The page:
By Vishal Anand
Mumbai Floods 2005 to 2017
the story keep repeating itself?
A 2015 report by the UN Office for Disaster
Risk Reduction (UNISDR) estimated that flooding in India causes an average
economic loss of $7 billion annually, with Mumbai – India’s financial capital,
possessing a total wealth of $82 billion – contributing substantially to the
losses. On August 29th, 2017, Mumbai
received 200 mm of rainfall in 12 hours: the equivalent of 11 days of average
daily monsoon rainfall in half a day. The rains brought the city to a
standstill for about a day, disrupting road, rail and rail travel, and causing
damages to life and property.
This was called the worst case of flooding
since 2005. In 2005, in just 24 hours, Mumbai received 944 mm of rain.
The floods caused the death of over 500 people and halted business
activities for days. The floods caused direct economic damages estimated at almost
two billion USD. Insurance
agencies paid Rs. 3,000 crores that year to vehicle owners and shopkeepers. Research indicates that the intensity of similar
extreme weather events is increasing. Climate change projections clearly
indicate an increase in high-intensity rainfall, and that precipitation events
greater than 100 mm have dramatically increased in number over the past 100
Why is flooding an annual phenomenon in Mumbai?
Historically, Mumbai has been predisposed to
flooding, albeit in a less drastic manner; records corroborating it have been
found in old Portuguese and British journals and gazettes. Being a coastal
city, its flooding is also tightly linked to the tidal movements. In the
previous century, there was a large belt of mangrove swamps along the periphery
of the city that served as a critical buffer against the floods.
reduce storm surge levels by up to half a meter for each kilometer of mangrove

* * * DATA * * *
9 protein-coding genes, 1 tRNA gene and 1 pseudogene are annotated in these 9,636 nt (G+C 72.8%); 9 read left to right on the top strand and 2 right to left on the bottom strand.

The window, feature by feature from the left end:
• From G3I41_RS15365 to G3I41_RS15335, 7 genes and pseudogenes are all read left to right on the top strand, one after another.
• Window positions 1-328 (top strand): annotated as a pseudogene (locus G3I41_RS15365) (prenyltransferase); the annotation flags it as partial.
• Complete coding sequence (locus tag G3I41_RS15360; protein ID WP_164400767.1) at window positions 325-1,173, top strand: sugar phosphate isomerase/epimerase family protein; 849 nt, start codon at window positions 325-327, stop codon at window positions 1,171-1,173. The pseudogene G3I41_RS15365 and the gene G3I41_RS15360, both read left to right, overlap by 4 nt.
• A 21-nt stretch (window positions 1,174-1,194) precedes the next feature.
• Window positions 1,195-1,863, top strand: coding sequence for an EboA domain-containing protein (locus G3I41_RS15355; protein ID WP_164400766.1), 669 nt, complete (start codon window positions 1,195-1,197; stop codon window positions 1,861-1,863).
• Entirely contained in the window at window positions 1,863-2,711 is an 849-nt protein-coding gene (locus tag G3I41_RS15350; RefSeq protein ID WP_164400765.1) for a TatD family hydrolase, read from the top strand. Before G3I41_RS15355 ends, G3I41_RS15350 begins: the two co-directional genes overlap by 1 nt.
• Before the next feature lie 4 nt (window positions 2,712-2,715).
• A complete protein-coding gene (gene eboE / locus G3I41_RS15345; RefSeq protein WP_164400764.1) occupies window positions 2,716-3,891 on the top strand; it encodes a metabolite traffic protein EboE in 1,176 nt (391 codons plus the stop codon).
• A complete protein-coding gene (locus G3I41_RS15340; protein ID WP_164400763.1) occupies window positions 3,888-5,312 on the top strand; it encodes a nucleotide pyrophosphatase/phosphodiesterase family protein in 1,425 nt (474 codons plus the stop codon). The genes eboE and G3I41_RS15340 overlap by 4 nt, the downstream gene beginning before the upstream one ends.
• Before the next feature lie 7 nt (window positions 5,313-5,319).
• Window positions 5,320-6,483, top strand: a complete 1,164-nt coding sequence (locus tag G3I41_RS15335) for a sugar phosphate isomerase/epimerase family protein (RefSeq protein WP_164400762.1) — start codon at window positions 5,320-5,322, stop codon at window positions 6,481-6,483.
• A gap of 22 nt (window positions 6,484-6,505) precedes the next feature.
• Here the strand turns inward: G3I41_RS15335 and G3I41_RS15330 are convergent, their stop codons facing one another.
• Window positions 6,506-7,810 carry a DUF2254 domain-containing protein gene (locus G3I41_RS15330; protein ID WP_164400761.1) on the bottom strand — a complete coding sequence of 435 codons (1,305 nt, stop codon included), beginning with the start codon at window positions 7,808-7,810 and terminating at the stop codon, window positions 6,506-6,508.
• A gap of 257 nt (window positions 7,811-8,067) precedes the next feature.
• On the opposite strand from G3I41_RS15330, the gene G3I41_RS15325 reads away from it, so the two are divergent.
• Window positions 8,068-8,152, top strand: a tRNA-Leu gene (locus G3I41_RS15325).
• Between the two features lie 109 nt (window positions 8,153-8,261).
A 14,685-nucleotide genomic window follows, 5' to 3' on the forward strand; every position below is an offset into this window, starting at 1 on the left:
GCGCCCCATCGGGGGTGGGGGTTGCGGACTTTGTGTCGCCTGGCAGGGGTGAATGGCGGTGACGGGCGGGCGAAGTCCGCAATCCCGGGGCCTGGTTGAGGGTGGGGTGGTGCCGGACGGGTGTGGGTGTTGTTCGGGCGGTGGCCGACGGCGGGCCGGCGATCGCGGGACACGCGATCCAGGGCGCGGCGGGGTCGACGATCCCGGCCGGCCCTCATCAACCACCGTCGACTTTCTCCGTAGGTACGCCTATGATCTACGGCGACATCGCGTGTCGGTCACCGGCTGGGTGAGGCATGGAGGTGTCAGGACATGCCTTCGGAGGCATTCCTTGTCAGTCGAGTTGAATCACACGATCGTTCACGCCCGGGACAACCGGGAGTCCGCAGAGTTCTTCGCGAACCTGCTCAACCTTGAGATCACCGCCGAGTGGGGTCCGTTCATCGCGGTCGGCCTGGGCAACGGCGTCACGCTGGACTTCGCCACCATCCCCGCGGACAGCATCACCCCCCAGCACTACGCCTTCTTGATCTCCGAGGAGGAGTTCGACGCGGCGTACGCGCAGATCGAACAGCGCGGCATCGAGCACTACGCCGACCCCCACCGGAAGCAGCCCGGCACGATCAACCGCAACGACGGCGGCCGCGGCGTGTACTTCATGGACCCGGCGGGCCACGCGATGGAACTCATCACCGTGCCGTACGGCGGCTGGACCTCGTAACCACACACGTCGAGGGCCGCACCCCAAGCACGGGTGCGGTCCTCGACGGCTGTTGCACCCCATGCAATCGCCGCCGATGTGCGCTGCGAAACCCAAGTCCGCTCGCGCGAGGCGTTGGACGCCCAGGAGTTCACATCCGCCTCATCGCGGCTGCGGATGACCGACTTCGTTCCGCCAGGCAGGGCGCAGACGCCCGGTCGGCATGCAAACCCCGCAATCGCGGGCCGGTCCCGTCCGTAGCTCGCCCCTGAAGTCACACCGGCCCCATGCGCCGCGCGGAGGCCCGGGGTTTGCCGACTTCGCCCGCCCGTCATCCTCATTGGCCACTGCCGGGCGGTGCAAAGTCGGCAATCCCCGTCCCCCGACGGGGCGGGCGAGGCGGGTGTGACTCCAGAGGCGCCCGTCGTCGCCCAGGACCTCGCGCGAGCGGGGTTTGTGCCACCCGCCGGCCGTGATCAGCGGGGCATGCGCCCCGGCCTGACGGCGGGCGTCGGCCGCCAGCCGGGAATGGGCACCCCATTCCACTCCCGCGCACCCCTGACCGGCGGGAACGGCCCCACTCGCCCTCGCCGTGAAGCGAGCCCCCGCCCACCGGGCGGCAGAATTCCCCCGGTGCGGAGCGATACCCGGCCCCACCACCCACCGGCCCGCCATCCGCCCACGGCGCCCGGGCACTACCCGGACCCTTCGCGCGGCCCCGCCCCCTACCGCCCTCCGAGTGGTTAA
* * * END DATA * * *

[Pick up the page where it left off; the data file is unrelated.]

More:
forests that the storm surge passes through. Today, given the astronomical real
estate prices, the ever-growing population and the increasing scarcity of land,
Mumbai has sacrificed its ecology for the sake of development. These mangroves
are now in severe decline, with clearly evident consequences.
Mumbai’s drainage system is also designed to
be able to manage only about 25 mm of rain per hour. In the suburbs, the
drainage capacity is 50 mm per hour through the Brihanmumbai Storm Water
Disposal system projects. However, every year, Mumbai records several days of
heavy rainfall, exceeding 65 mm per hour, which means that even the proposed
enhanced drainage capacity of 50 mm per hour would not be able to accommodate
The issue is further compounded by the changing, urban,
land-use-pattern that prevents water from getting absorbed into the ground. In
areas outside the city, nearly 80% of the rain water is absorbed, and
percolates until it recharges the aquifer. In Mumbai that is replete with concrete
and tar, impervious areas get artificially created. This inhibits water
absorption, that then has no other option but to flow into the already
inadequate drains, eventually causing flooding.
Another aspect that reduces the efficiency of
drains in urban Indian cities is the use of storm water drains as effluent and
sewage disposal systems. Deposits from untreated effluents cause silt to
precipitate to the bottom of water bodies, reducing their volume and capacity. This
is further compounded by the immense volume of garbage produced by the city,
which inevitably finds its way into storm water drains, sewage lines and river
systems such as that of the Mithi river, blocking them, and thereby, lowering
Development and construction of infrastructure on flood-prone
areas and along naturally-occurring watershed channels further hampers the
movement of water and reduces Mumbai’s resilience to withstanding serious
flooding. Thus, the need of the hour is the urgent
revival to the pre-existing ecology of the area along with significant
improvements in waste disposal, and the implementation of environment-conscious
sustainable development practices.
About the author
Vishal Anand is a Research Analyst in the Information Services team of Mitkat Advisory. He graduated from from St. Joseph’s
College, Bangalore,with a Bachelor’s degree in Environmental Science and from Gujarat
Forensic Science University with a post graduate degree in Forensic Science.
Disclaimer: Any views or opinions represented in this blog are of the author and do not represent those of MitKat. Any views or opinions are not intended to malign any religion, ethnic group, club, organization, company, or individual.